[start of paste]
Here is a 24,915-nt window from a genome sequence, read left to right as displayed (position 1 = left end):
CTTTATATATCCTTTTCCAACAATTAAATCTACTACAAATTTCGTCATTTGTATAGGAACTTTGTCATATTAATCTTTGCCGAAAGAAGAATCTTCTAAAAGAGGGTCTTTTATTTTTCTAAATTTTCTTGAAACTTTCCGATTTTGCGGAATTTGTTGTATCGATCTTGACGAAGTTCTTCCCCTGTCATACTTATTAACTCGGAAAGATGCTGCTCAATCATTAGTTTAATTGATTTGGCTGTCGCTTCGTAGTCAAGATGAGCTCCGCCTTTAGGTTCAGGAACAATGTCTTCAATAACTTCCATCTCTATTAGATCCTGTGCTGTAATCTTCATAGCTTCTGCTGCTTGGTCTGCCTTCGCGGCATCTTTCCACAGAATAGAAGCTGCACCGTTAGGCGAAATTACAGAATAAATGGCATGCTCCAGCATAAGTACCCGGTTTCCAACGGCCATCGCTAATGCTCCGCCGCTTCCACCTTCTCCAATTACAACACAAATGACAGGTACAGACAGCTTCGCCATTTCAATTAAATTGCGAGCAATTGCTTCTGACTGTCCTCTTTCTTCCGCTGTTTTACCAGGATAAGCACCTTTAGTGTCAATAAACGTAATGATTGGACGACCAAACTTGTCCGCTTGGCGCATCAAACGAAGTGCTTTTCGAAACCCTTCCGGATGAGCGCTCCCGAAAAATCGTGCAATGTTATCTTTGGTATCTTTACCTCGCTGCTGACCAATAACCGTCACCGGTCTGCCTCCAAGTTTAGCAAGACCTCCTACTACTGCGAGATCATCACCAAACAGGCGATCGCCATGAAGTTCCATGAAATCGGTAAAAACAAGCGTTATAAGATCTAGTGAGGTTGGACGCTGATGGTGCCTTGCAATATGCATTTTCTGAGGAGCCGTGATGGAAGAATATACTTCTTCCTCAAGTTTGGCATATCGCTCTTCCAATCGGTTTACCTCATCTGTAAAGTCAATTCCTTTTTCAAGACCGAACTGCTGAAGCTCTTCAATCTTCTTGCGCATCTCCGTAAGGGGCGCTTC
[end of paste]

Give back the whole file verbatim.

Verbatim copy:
Here is a 24,915-nt window from a genome sequence, read left to right as displayed (position 1 = left end):
CTTTATATATCCTTTTCCAACAATTAAATCTACTACAAATTTCGTCATTTGTATAGGAACTTTGTCATATTAATCTTTGCCGAAAGAAGAATCTTCTAAAAGAGGGTCTTTTATTTTTCTAAATTTTCTTGAAACTTTCCGATTTTGCGGAATTTGTTGTATCGATCTTGACGAAGTTCTTCCCCTGTCATACTTATTAACTCGGAAAGATGCTGCTCAATCATTAGTTTAATTGATTTGGCTGTCGCTTCGTAGTCAAGATGAGCTCCGCCTTTAGGTTCAGGAACAATGTCTTCAATAACTTCCATCTCTATTAGATCCTGTGCTGTAATCTTCATAGCTTCTGCTGCTTGGTCTGCCTTCGCGGCATCTTTCCACAGAATAGAAGCTGCACCGTTAGGCGAAATTACAGAATAAATGGCATGCTCCAGCATAAGTACCCGGTTTCCAACGGCCATCGCTAATGCTCCGCCGCTTCCACCTTCTCCAATTACAACACAAATGACAGGTACAGACAGCTTCGCCATTTCAATTAAATTGCGAGCAATTGCTTCTGACTGTCCTCTTTCTTCCGCTGTTTTACCAGGATAAGCACCTTTAGTGTCAATAAACGTAATGATTGGACGACCAAACTTGTCCGCTTGGCGCATCAAACGAAGTGCTTTTCGAAACCCTTCCGGATGAGCGCTCCCGAAAAATCGTGCAATGTTATCTTTGGTATCTTTACCTCGCTGCTGACCAATAACCGTCACCGGTCTGCCTCCAAGTTTAGCAAGACCTCCTACTACTGCGAGATCATCACCAAACAGGCGATCGCCATGAAGTTCCATGAAATCGGTAAAAACAAGCGTTATAAGATCTAGTGAGGTTGGACGCTGATGGTGCCTTGCAATATGCATTTTCTGAGGAGCCGTGATGGAAGAATATACTTCTTCCTCAAGTTTGGCATATCGCTCTTCCAATCGGTTTACCTCATCTGTAAAGTCAATTCCTTTTTCAAGACCGAACTGCTGAAGCTCTTCAATCTTCTTGCGCATCTCCGTAAGGGGCGCTTC